Gulp? They say that oysters come in their own little spoons, ready to serve up their own nuggets of goodness from their deep water beds. But, as far as some Rumson kids are concerned, the looks on their faces while slurping what some call raw culinary delights tells a horror story that needs to be chased with a spoon full of sugar to make that river medicine go down.
The story of the oyster tasting of the kid kind unfolded the other day as the Rumson riverfront-raised seventh graders from Forrestdale School, 100 of them, learned lessons about the bumpy-shelled bivalves that make pearls for the gullet and neck and their critical role in the good health of the ecosystem. In an oyster shell, they keep the water clean via a natural filtration system.
As part of a program of the American Littoral Society’s (with an office on Sandy Hook for ages) dubbed Operation Oyster, the kids gathered with science teacher Jennifer Crow and the Society’s Education director, Nicole Haines to get immersed in “marine and environmental science through both in-class work and immersive field-based opportunities,” she said in a social media post.
The field of study for the day, June 13 to 14, was the Rumson Boat Launch.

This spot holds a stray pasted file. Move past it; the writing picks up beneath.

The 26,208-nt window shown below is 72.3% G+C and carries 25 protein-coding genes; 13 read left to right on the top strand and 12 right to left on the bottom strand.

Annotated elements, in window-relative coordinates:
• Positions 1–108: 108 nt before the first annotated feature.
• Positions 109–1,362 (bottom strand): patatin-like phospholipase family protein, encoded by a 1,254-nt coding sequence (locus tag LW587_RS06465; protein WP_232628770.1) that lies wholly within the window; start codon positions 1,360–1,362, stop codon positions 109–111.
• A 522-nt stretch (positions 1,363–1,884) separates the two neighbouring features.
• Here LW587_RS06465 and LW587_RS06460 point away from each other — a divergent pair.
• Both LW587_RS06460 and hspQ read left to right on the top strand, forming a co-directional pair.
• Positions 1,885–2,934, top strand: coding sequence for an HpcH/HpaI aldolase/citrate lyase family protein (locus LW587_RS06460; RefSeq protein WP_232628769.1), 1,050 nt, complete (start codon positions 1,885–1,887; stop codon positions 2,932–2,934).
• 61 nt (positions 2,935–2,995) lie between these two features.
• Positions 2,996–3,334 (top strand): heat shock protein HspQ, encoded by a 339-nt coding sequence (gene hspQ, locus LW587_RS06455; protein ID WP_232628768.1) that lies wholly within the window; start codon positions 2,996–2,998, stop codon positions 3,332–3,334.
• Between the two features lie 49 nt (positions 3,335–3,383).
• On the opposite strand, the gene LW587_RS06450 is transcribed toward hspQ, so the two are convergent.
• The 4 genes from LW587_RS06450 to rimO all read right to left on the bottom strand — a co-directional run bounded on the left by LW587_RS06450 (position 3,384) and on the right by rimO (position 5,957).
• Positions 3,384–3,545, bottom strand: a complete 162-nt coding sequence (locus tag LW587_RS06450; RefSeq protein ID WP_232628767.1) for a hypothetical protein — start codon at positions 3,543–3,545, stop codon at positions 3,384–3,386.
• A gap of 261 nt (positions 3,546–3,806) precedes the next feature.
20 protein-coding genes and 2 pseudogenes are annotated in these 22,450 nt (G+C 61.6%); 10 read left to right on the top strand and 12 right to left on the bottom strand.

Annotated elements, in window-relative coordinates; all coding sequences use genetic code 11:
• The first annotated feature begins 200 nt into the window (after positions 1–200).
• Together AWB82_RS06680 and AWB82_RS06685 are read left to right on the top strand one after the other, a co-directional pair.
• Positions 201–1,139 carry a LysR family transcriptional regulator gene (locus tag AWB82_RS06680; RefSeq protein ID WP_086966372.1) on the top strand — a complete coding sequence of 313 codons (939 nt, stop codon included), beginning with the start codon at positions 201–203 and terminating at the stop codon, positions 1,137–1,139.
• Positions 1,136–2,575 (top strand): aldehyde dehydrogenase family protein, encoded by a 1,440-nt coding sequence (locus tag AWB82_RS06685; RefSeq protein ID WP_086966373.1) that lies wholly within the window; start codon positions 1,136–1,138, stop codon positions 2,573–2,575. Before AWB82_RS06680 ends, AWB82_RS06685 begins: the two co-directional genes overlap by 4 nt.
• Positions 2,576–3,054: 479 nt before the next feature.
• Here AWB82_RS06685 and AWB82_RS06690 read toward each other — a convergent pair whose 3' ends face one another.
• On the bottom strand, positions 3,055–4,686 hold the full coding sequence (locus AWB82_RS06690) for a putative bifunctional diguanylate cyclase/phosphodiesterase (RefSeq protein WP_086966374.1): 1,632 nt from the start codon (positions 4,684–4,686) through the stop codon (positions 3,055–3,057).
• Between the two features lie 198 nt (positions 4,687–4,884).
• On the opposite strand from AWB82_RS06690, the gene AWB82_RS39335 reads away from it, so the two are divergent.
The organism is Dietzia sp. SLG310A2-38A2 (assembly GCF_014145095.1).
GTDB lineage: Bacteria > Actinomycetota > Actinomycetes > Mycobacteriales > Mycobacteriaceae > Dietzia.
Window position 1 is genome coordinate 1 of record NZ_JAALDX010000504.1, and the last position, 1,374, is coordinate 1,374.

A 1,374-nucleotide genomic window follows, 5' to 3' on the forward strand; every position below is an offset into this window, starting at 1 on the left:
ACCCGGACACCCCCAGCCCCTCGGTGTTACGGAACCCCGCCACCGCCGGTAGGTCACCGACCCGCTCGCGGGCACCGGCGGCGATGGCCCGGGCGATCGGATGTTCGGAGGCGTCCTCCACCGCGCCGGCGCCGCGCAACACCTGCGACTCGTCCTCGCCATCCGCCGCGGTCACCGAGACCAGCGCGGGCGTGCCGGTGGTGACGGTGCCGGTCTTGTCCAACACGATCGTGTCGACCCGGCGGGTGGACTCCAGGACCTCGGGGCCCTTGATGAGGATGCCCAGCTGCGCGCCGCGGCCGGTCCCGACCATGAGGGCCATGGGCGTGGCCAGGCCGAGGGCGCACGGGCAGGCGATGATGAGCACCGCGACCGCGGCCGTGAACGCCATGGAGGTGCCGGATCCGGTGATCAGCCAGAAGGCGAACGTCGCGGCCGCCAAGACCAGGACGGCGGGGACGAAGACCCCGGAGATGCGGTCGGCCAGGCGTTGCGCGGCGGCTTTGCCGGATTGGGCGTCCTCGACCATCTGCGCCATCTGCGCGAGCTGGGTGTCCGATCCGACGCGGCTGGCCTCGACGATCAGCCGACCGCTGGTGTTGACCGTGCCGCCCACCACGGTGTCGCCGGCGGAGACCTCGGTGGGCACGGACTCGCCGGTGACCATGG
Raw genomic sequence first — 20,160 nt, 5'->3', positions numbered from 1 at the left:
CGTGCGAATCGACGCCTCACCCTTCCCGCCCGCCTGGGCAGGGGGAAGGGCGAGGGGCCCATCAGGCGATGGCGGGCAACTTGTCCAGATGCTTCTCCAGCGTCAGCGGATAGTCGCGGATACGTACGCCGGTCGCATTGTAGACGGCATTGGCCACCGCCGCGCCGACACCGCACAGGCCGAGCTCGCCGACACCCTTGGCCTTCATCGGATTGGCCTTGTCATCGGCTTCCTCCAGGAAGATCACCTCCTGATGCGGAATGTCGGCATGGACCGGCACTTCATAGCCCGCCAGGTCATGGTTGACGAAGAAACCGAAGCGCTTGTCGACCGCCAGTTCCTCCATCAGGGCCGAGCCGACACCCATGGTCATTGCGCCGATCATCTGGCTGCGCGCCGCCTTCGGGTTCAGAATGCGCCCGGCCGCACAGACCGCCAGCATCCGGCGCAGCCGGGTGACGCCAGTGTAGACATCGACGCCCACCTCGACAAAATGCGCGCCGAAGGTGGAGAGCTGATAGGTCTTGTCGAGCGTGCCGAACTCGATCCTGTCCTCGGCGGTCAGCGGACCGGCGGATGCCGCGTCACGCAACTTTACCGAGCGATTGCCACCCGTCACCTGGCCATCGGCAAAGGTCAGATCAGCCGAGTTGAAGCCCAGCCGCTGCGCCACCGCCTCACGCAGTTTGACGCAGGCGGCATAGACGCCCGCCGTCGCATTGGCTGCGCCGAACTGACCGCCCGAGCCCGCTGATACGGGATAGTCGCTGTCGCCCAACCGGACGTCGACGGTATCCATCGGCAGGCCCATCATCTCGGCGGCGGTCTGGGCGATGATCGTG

“We hope it impresses on them how the bays, estuaries and coast are part of their personal heritage and responsibility,” Haines added.
So, while at the boat launch, students got a hands-on opportunity to see the kind of marine life native to the Navesink River, which has been, for ages, largely oysters. In addition to seining and net casting, students spent time exploring the adjacent wetlands and writing a poem about oysters.
And, yes, part of the program was touching, smelling and eating the raw oysters (provided by The Lusty Lobster in Highlands), as some dared to, and much to their river-raised recoil. Repugnance may be a bit strong … stronger than the acquired taste of the oyster lover.
As the priceless photos, courtesy of the American Littoral Society, show, a spoonful of oyster makes the lesson come up. Looks like the Forrestdale kids are all, or most, for letting cleaning oysters lie … in their beds to protect their coast and the water around their hometown.
As for cleaning up their oyster eating act, for now, the photos are just far too entertaining. Take a look to get a glimpse into the learning, shock and horror of the Rumson-raised down by their river. (Be sure to CLICK on one to ENLARGE & SCROLL. Enjoy!)
Thanks to the American Littoral Society for these classic comedic pics!
— Photos and information/American Littoral Society social media post